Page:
Helena Ruegg, bandonéonista extraordinaire and a Swiss musician who resides in Cologne, Germany, is seated in the center of this tiny stage on the lower level of Péniche Anako, the barge docked in the Bassin de la Villette, Quai de la Seine. The Péniche is named after the late Anako, one of the last survivors of the Amazonian tribes, who resisted conversion to Christianity. The Péniche is in the words of its website, peniche.anako.com, “une invitation au voyage et à la rencontre de l’autre au fil des chemins non balisés.”
Tonight, the program is devoted to the history and histories of the tango as performed through the bandonéon—its travels across oceans, its re-configuration in Argentina and Uruguay to an instrument of the immigrant song and dance, its marriage with the tango and its appearance in the songs of Carlos Gardel and other expats, and its elevation to classical status by the likes of Astor Piazzola. (There’s a wonderful little film, Tango Bar, with Raul Julia, which traces the evolution of the tango from its working class, immigrant routes, to the brothels of Buenos Aires, to the dance floors of France and later the studios of Hollywood [!], and its eventual return to its adopted homeland.)
For Helena, the bandonéon is a solo instrument, a small rectangular box which can emit a spectrum of sounds and evoke a range of emotions. In her hands and at her knees, this little box turns into dynamite. And she supplements the playing with explanations of the instrument’s moods, transformations, and its great practitioners.
With great concentration, she steadies the bandonéon in her lap, and with one swift movement, she pulls the two ends open, revealing the full spectrum of the instrument’s creases; she spreads out her legs which work in coordination with her arms, trying to tame—no, to work with–this wild instrument of many folds and buttons.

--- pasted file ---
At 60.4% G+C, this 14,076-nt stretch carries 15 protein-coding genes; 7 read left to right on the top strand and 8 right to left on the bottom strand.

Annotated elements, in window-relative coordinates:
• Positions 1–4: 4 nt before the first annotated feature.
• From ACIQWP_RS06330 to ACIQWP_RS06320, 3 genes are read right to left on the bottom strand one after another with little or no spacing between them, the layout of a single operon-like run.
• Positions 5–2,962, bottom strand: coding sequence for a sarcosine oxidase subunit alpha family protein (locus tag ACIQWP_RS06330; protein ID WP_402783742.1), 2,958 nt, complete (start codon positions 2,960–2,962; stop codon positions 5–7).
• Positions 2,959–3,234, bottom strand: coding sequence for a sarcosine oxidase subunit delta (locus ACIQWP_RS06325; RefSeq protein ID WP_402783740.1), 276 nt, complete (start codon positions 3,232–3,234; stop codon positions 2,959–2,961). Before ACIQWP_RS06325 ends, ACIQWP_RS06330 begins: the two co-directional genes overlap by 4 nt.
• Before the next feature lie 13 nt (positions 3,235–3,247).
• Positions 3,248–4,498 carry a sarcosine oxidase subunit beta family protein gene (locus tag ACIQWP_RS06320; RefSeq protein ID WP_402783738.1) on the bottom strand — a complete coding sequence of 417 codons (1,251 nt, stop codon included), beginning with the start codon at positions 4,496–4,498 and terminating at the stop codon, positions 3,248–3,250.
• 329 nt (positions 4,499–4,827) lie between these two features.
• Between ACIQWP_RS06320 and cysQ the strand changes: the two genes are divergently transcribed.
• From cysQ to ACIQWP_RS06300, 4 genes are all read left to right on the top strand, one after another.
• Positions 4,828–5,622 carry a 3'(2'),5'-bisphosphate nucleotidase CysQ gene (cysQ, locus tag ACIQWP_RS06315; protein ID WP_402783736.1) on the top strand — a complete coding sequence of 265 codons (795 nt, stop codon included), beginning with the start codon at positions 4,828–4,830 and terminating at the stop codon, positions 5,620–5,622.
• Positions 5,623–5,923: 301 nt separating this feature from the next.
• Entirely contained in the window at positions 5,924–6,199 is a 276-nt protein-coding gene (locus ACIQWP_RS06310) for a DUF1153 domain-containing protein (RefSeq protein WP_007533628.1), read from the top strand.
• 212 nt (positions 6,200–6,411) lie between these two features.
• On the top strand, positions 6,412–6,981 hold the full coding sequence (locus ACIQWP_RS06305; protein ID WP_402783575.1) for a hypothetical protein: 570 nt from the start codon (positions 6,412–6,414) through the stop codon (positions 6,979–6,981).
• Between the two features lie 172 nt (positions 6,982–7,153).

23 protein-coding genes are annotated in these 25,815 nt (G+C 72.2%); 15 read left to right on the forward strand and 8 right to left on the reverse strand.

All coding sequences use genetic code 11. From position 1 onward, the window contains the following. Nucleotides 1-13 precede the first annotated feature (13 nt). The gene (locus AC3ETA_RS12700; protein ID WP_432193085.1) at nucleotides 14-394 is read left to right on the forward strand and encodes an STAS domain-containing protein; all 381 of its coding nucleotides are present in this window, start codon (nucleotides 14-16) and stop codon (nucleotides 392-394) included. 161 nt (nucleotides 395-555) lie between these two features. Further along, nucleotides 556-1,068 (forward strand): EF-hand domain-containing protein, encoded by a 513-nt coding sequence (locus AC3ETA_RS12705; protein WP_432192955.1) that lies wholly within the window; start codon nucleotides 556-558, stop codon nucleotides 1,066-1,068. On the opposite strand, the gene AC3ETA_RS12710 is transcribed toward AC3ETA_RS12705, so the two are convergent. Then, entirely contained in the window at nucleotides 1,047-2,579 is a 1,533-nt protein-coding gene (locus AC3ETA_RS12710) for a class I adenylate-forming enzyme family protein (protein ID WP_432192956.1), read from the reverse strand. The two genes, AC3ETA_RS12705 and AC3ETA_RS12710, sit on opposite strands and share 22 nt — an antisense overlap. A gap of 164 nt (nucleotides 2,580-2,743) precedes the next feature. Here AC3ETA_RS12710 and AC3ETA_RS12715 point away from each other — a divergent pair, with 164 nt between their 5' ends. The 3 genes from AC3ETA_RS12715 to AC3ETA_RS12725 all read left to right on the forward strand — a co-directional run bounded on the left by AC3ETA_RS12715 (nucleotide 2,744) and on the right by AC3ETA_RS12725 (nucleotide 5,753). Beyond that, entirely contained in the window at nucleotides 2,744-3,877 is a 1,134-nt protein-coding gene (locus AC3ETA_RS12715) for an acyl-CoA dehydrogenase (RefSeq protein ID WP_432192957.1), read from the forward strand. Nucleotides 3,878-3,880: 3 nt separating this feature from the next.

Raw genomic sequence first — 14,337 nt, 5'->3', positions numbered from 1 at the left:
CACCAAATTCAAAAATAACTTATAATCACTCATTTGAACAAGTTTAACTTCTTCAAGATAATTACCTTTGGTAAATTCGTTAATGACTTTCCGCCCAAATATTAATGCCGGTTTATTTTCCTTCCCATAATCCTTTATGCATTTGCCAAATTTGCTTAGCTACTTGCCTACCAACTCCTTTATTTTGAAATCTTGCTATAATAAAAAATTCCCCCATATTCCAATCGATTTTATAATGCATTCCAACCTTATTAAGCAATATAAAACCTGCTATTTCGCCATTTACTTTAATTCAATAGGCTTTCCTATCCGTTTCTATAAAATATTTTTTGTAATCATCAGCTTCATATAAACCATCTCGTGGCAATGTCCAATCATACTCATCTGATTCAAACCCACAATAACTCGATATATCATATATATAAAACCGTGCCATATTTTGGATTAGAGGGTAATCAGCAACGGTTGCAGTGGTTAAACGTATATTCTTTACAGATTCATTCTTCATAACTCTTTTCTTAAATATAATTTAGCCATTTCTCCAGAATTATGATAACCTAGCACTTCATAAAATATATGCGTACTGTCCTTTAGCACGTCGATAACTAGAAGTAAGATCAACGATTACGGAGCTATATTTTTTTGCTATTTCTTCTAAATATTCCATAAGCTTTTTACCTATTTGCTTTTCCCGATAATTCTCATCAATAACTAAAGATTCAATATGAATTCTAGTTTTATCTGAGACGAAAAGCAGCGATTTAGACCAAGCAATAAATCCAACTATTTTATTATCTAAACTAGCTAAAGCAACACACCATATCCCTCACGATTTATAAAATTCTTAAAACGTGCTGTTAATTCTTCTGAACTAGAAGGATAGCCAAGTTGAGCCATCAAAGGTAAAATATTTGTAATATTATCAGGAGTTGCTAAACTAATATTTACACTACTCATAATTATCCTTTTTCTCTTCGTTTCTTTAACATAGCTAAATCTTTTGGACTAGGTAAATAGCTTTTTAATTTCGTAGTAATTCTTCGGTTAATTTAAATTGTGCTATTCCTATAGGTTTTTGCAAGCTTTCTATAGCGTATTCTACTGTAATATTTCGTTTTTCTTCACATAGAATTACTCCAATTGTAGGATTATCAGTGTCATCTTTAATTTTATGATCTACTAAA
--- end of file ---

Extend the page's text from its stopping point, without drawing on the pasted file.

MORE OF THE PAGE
The image of wildness is not that far-fetched, really. “The bandonéon is the most anarchic instrument,” says Helena, its defiance of logic having come about through an improbable journey from Germany, its birthplace, to Argentina at the end of the nineteenth century. There the respectable instrument of German band music undergoes some pretty radical passages, into the lower depths of immigrant culture, and emerges as an instrument of deep emotional expressivity—particularly, the longing of the immigrant. Its transitions are many, its lives fractured but also sustained by passage, and its lesson (can one use such a word for this mercurial instrument? I will) singular: The bandonéon never utters the final word. The end of its melodies is always suspended, somehow irresolute, as though waiting for the next stage or unwilling to make a final, triumphant statement though its sound can be loud and full of attitude.
On the Quai de Seine, on a stunningly beautiful night, the boardwalks on both sides of the Canal crowded with people, our tiny Péniche Anako is a temporary home, an anchor—for the bandonéon, for its many lives and disguises, and for us–its listeners on the water.